HELPFUL TIPS AND RESOURCES FOR ADULT ENGLISH LANGUAGE LEARNERS

 

Pronunciation Practice

Pronouncing Past Tense -ed Verbs

Pronouncing the -ed at the end of past tense verbs can be quite confusing for non-native English speakers, as there are actually three different possibilities.  By using these three rules, it becomes more understandable.

Rule 1: 

If the verb base ends in a voiceless sound, then the -ed ending sounds like a "t".  The "t" sound is blended together with the previous consonant and not pronounced as an extra syllable.

A voiceless sound is like a whisper; your vocal cords don't vibrate.  Voiceless consonant sounds are:  p, f, k, s, sh, ch, th

Examples of past tense verbs where the -ed ending sounds like "t":

worked, dropped, finished, divorced, stopped, laughed, coughed, watched

Rule 2: 

If the verb base ends in a voiced sound, then the -ed ending sounds like "d".  The "d" is blended together with the previous consonant and not produced as an extra syllable.

A voiced sound means that your vocal cords vibrate.  Voiced consonant sounds: b, v, g, z, j, th, l, m, n, r, all vowel sounds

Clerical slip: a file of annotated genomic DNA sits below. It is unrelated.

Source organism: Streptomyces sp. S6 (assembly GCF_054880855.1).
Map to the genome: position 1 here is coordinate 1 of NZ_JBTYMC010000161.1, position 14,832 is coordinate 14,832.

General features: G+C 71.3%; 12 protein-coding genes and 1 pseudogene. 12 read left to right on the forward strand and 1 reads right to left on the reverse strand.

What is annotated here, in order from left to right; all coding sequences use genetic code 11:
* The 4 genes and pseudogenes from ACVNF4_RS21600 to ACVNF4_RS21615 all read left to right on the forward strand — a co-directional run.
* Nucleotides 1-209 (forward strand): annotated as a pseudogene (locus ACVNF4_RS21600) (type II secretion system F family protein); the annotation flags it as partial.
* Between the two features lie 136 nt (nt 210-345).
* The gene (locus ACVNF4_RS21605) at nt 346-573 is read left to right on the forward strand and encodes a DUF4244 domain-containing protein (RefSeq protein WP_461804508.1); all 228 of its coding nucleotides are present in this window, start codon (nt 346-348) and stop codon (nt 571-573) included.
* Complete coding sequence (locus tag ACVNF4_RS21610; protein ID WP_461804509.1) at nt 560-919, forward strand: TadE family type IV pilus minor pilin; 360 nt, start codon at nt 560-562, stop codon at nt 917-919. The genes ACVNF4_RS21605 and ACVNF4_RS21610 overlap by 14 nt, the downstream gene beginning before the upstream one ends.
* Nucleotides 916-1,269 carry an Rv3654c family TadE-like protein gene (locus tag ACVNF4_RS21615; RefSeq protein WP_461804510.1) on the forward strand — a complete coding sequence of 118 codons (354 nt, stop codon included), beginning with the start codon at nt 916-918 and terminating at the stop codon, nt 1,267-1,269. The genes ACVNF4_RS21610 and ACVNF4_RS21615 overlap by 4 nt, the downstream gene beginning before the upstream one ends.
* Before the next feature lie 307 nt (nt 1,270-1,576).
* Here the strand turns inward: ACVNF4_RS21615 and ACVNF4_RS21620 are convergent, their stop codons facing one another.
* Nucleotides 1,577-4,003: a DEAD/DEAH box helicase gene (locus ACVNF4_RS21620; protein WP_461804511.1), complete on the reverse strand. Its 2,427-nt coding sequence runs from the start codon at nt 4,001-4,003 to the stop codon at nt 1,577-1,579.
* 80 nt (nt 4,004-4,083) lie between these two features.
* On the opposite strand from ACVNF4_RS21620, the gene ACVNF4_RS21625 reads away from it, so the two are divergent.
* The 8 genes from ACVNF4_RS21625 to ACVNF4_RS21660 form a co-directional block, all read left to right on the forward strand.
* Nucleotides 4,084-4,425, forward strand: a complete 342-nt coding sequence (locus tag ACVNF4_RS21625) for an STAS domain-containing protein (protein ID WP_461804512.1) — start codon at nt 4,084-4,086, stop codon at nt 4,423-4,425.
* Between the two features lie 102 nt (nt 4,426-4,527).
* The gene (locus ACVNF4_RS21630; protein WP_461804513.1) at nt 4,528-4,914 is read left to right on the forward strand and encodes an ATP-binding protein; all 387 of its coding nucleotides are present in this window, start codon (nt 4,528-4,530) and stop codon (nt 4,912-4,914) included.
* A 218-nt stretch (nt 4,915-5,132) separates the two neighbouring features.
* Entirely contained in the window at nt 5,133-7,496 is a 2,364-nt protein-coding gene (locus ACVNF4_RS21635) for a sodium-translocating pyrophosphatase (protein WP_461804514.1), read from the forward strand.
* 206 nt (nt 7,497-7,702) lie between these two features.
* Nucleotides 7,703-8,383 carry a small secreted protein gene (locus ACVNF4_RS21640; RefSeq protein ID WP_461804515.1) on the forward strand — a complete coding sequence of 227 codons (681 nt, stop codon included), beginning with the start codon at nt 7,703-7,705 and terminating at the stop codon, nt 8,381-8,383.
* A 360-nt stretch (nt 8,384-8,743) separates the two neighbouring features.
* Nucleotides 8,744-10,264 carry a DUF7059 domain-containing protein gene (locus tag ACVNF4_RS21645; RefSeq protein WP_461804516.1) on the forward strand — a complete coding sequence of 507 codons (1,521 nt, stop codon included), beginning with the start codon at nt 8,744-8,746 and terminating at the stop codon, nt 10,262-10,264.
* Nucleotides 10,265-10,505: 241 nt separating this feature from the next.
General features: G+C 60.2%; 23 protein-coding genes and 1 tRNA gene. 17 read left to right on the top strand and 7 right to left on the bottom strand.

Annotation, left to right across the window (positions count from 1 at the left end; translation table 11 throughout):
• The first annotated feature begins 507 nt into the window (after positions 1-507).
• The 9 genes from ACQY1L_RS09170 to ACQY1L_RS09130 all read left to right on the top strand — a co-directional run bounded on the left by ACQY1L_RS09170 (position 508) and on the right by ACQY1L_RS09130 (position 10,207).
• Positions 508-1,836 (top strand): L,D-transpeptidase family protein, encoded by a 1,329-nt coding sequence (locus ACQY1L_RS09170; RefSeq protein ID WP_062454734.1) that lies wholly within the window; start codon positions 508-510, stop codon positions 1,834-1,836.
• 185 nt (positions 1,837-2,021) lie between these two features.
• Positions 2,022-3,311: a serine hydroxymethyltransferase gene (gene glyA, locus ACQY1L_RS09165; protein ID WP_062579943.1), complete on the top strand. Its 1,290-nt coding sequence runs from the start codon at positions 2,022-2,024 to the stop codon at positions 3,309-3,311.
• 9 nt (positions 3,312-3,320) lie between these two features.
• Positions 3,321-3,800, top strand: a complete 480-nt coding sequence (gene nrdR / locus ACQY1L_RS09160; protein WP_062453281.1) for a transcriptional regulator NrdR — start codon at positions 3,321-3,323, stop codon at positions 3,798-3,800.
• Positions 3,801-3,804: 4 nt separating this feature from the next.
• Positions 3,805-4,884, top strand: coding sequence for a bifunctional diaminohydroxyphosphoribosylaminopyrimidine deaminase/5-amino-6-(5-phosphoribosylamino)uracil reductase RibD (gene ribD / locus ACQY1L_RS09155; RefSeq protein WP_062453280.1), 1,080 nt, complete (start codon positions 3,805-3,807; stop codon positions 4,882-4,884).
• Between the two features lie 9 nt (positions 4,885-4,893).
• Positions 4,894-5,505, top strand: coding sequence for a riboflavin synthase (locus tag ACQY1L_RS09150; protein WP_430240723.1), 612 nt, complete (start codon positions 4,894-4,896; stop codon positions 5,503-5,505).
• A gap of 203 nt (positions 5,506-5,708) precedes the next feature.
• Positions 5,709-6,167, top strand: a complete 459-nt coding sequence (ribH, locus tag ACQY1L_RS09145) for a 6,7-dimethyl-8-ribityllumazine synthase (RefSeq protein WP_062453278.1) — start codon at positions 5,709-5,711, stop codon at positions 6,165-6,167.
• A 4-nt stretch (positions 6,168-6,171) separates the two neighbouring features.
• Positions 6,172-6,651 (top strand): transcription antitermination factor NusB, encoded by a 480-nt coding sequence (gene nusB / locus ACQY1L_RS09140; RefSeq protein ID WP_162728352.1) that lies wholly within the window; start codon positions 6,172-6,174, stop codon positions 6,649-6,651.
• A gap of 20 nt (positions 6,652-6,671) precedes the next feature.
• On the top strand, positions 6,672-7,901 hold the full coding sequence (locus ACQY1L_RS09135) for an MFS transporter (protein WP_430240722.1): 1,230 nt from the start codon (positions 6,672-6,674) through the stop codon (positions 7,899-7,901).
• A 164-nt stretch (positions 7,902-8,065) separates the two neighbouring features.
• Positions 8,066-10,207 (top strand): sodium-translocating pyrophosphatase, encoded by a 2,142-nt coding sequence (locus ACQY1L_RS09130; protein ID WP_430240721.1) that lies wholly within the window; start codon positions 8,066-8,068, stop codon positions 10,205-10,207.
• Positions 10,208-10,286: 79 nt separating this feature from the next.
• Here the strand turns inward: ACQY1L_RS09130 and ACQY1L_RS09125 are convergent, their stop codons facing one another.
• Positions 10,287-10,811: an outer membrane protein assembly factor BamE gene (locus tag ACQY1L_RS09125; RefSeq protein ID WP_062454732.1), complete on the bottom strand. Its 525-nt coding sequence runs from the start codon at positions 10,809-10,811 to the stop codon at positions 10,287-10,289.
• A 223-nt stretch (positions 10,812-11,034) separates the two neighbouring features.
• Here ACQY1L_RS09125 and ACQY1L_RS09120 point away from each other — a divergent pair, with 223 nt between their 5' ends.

Examples of past tense verbs where the -ed ending sounds like "d":

moved, returned, stayed, studied, married, widowed, raised, engaged, travelled  

Rule 3: 

If the verb base ends in a "t" or a "d" sound already, then the -ed ending sounds like "id" or "ud".  It is pronounced as an extra syllable.

Examples of past tense verbs where the -ed ending sounds like "ed":

started, graduated, visited, separated, dated, attended

If you would like a digital copy of this information, please click here: 

Explanation Videos

Videos Explaining Pronunciation and Other Challenges for English Language Learners 

Some pronunciation issues can only be explained orally.  Here are some videos you may find helpful. 

Speaking Practice

Practicing speaking on your own can be challenging.  There are many interactive language acquisition websites, apps, and softwares out there. Personally, I like Duolingo.com.  It won't help you with complex grammar, but it does help you work on your accent, your speed, and basic vocabulary - plus, it's free!

THIS PORTION IS UNDER CONSTRUCTION.